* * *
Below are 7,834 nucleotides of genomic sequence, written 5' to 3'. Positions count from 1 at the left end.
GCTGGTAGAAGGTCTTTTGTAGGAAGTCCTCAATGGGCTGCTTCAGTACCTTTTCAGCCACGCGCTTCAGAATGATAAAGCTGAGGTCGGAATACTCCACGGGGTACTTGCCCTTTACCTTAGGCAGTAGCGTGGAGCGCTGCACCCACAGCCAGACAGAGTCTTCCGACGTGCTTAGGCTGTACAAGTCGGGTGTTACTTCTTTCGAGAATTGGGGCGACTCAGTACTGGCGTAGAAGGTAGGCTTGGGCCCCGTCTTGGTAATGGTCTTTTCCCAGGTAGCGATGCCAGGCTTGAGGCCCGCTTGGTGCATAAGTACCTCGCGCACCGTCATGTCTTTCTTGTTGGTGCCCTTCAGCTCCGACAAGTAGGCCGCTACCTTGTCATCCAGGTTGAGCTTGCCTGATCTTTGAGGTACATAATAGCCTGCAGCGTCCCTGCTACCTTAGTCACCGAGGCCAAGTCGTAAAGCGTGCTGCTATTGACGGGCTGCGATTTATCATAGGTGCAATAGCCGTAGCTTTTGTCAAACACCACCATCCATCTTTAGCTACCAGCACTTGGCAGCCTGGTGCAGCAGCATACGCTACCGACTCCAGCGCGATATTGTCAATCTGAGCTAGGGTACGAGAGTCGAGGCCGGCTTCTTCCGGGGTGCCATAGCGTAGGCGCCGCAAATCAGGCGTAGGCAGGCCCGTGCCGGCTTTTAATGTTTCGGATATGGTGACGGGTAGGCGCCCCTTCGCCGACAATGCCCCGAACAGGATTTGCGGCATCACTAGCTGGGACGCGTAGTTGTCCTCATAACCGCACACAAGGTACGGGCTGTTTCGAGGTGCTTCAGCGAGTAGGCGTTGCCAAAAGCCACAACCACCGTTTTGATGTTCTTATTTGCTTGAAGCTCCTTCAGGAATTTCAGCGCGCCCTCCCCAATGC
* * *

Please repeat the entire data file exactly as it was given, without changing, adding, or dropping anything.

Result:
Below are 7,834 nucleotides of genomic sequence, written 5' to 3'. Positions count from 1 at the left end.
GCTGGTAGAAGGTCTTTTGTAGGAAGTCCTCAATGGGCTGCTTCAGTACCTTTTCAGCCACGCGCTTCAGAATGATAAAGCTGAGGTCGGAATACTCCACGGGGTACTTGCCCTTTACCTTAGGCAGTAGCGTGGAGCGCTGCACCCACAGCCAGACAGAGTCTTCCGACGTGCTTAGGCTGTACAAGTCGGGTGTTACTTCTTTCGAGAATTGGGGCGACTCAGTACTGGCGTAGAAGGTAGGCTTGGGCCCCGTCTTGGTAATGGTCTTTTCCCAGGTAGCGATGCCAGGCTTGAGGCCCGCTTGGTGCATAAGTACCTCGCGCACCGTCATGTCTTTCTTGTTGGTGCCCTTCAGCTCCGACAAGTAGGCCGCTACCTTGTCATCCAGGTTGAGCTTGCCTGATCTTTGAGGTACATAATAGCCTGCAGCGTCCCTGCTACCTTAGTCACCGAGGCCAAGTCGTAAAGCGTGCTGCTATTGACGGGCTGCGATTTATCATAGGTGCAATAGCCGTAGCTTTTGTCAAACACCACCATCCATCTTTAGCTACCAGCACTTGGCAGCCTGGTGCAGCAGCATACGCTACCGACTCCAGCGCGATATTGTCAATCTGAGCTAGGGTACGAGAGTCGAGGCCGGCTTCTTCCGGGGTGCCATAGCGTAGGCGCCGCAAATCAGGCGTAGGCAGGCCCGTGCCGGCTTTTAATGTTTCGGATATGGTGACGGGTAGGCGCCCCTTCGCCGACAATGCCCCGAACAGGATTTGCGGCATCACTAGCTGGGACGCGTAGTTGTCCTCATAACCGCACACAAGGTACGGGCTGTTTCGAGGTGCTTCAGCGAGTAGGCGTTGCCAAAAGCCACAACCACCGTTTTGATGTTCTTATTTGCTTGAAGCTCCTTCAGGAATTTCAGCGCGCCCTCCCCAATGC